Yet educating a nation, one used to slavery, is no easy task and the despite getting water from a rock the people wondered “is G-d present among us or not?” (Shemot 17:7). More teaching and demonstration of G-d’s dominion was needed, this time due to a direct and immediate threat to life. “Amalek came and fought with Israel at Rephidim” (Shemot 17:8). Once again G-d demonstrates it is He who is the greatest warrior – something the people had acknowledged after crossing the sea, but apparently needed a fresh reminder of.
“Whenever Moshe held up his hand, Israel prevailed; but whenever he let down his hand, Amalek prevailed” (Shemot 17:11). Emphasizing the Divine hand in the battle our Sages note, “Did the hands of Moshe make war or break war? Rather, as long as the Jewish people turned their eyes upward and subjected their hearts to their Father in Heaven, they prevailed, but if not, they fell (Mishna Rosh Hashanah 3:8).
The war against Amalek was meant to teach the people G-d does dwell amongst us and is there to help. It is the Jewish people who are the focus in parshat Beshalach and Amalek serves as the method to educate the people. It is a very different story when Moshe recounts the battle to the generation about to enter the Land. Here the focus is on Amalek, on the evil perpetrated and our duty to eradicate it. “Remember what Amalek did to you on the way, when you went out of Egypt” (Devarim 25:17).
Moshe is no longer speaking to a group of slaves who were but passive observers who could do little more than look heavenward and watch G-d fight for them. In sefer Devarim Moshe is speaking to those who would need to fight for themselves if they were to conquer the land of Israel. Amalek is no longer the means by which we would recognize G-d, but an enemy unleashed due to our sins. Amalek attacked when “you were tired and weary and did not fear G-d”. The ambiguity as to whether or not fearing G-d refers to Amalek or the Jews allows and demands that we interpret it both ways. We must not only focus on the evil of Amalek but must also ask ourselves what message we can learn when we face the many variations of Amalek.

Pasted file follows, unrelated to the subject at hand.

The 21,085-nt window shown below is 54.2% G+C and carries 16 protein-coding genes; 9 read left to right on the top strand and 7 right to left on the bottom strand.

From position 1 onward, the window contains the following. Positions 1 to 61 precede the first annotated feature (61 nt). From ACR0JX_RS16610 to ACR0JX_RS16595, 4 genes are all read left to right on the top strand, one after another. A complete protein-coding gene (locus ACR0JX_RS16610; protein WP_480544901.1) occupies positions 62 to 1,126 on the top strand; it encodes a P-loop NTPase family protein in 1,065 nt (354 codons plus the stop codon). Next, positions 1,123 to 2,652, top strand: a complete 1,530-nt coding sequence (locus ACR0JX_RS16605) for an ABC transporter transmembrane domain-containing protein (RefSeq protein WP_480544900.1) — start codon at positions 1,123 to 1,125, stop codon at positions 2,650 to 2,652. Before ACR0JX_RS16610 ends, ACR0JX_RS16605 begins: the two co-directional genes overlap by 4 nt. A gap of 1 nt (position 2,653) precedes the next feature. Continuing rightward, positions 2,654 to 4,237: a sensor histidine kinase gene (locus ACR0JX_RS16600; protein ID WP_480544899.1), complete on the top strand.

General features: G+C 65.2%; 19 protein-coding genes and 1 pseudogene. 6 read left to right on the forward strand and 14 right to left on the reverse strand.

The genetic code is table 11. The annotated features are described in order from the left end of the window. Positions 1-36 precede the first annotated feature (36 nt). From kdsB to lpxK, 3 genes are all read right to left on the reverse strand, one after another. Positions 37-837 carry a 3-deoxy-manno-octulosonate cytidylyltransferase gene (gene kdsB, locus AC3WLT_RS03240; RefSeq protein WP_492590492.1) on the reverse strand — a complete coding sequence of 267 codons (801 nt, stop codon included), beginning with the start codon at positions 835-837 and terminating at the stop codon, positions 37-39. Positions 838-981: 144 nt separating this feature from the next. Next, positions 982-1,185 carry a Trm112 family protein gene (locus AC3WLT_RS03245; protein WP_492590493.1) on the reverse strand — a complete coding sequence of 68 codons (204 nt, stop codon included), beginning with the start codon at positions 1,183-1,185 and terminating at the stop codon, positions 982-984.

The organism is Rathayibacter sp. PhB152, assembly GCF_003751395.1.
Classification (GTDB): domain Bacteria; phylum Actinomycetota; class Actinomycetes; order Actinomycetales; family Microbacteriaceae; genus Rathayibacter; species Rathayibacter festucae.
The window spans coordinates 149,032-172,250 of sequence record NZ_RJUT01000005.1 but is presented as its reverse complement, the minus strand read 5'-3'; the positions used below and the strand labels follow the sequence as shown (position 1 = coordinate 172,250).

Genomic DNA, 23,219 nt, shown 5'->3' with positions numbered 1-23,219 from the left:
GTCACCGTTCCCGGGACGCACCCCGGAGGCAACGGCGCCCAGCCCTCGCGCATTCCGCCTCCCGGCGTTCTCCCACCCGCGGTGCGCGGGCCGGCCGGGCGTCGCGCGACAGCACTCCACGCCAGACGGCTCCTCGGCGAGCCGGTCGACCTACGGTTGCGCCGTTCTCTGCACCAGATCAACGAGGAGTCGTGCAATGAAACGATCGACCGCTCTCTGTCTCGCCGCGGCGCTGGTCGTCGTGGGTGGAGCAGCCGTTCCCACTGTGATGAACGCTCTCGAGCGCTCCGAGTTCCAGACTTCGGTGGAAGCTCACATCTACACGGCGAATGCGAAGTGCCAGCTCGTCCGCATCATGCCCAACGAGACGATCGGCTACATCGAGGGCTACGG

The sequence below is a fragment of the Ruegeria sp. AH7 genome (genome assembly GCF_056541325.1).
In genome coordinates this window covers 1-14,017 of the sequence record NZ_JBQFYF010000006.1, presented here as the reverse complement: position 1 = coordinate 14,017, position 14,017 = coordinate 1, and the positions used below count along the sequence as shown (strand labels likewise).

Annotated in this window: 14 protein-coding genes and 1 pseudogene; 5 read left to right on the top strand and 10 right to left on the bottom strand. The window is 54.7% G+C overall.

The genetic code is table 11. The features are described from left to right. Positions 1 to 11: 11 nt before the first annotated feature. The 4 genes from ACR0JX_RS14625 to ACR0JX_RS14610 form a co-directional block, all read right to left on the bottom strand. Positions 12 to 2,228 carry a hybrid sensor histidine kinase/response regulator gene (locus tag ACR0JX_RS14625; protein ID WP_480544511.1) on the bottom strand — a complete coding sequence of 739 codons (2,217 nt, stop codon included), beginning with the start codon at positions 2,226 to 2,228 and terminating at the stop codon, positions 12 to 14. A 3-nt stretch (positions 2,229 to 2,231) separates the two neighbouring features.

When it comes to Amalek the message is clear. The command to remember Amalek follows on the heel of the prohibition, “Do not have in your pocket a stone [weight] and a stone, large and small; a perfect and honest stone you shall have” (Devarim 25:14). Our Sages, quoted by Rashi, simply note, “If you cheat in your weights, be worried from the lion [Amalek]”.
Amalek (and the Jewish people) did “not fear G-d”. The Torah teaches that the primary way to show our fear of G-d is through honesty in our monetary dealings. Such demonstrates our belief that it is G-d who decrees on Rosh Hashanah how much wealth we will have (Beitzah 16a). And that it is He who provides our food, our water and fights our battles. We are His partners – but G-d does not want as partners those who think they know better than He how wealth is to be distributed. It is Amalek who teaches that used inappropriately money is the root of all evil.
 This was actually the second time they lacked water. Three days after leaving Yam Suf "they came to Marah, but they could not drink water from Marah because it was bitter; therefore, it was named Marah" (Shemot 16:23). That episode however, ended very quickly before they could claim that it would have been better to die in Egypt.
I want to express my gratitude to Leon Kass whose wonderful book, Founding God's Nation: Reading Exodus inspired many of the ideas above.